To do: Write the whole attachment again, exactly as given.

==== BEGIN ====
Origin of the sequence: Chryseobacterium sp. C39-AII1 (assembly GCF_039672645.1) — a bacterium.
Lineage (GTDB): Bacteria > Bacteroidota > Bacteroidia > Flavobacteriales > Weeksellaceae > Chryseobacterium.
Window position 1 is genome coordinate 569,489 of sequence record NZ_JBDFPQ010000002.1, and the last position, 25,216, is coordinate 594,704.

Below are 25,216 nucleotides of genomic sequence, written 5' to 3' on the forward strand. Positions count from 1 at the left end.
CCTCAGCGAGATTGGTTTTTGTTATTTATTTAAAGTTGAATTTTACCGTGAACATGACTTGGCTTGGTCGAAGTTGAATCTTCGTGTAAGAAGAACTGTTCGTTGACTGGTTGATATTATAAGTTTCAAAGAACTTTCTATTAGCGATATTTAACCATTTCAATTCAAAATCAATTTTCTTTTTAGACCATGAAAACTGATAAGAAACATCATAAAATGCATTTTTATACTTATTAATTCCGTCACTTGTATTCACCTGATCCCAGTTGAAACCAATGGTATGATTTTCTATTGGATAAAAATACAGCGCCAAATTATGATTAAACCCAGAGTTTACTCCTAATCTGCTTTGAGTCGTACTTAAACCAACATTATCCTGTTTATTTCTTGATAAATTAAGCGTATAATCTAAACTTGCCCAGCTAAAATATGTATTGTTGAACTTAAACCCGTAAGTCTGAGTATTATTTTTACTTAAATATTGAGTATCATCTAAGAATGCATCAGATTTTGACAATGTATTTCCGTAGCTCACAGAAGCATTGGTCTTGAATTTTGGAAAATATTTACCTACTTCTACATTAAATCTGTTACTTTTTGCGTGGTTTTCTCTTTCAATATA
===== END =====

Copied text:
Origin of the sequence: Chryseobacterium sp. C39-AII1 (assembly GCF_039672645.1) — a bacterium.
Lineage (GTDB): Bacteria > Bacteroidota > Bacteroidia > Flavobacteriales > Weeksellaceae > Chryseobacterium.
Window position 1 is genome coordinate 569,489 of sequence record NZ_JBDFPQ010000002.1, and the last position, 25,216, is coordinate 594,704.

Below are 25,216 nucleotides of genomic sequence, written 5' to 3' on the forward strand. Positions count from 1 at the left end.
CCTCAGCGAGATTGGTTTTTGTTATTTATTTAAAGTTGAATTTTACCGTGAACATGACTTGGCTTGGTCGAAGTTGAATCTTCGTGTAAGAAGAACTGTTCGTTGACTGGTTGATATTATAAGTTTCAAAGAACTTTCTATTAGCGATATTTAACCATTTCAATTCAAAATCAATTTTCTTTTTAGACCATGAAAACTGATAAGAAACATCATAAAATGCATTTTTATACTTATTAATTCCGTCACTTGTATTCACCTGATCCCAGTTGAAACCAATGGTATGATTTTCTATTGGATAAAAATACAGCGCCAAATTATGATTAAACCCAGAGTTTACTCCTAATCTGCTTTGAGTCGTACTTAAACCAACATTATCCTGTTTATTTCTTGATAAATTAAGCGTATAATCTAAACTTGCCCAGCTAAAATATGTATTGTTGAACTTAAACCCGTAAGTCTGAGTATTATTTTTACTTAAATATTGAGTATCATCTAAGAATGCATCAGATTTTGACAATGTATTTCCGTAGCTCACAGAAGCATTGGTCTTGAATTTTGGAAAATATTTACCTACTTCTACATTAAATCTGTTACTTTTTGCGTGGTTTTCTCTTTCAATATA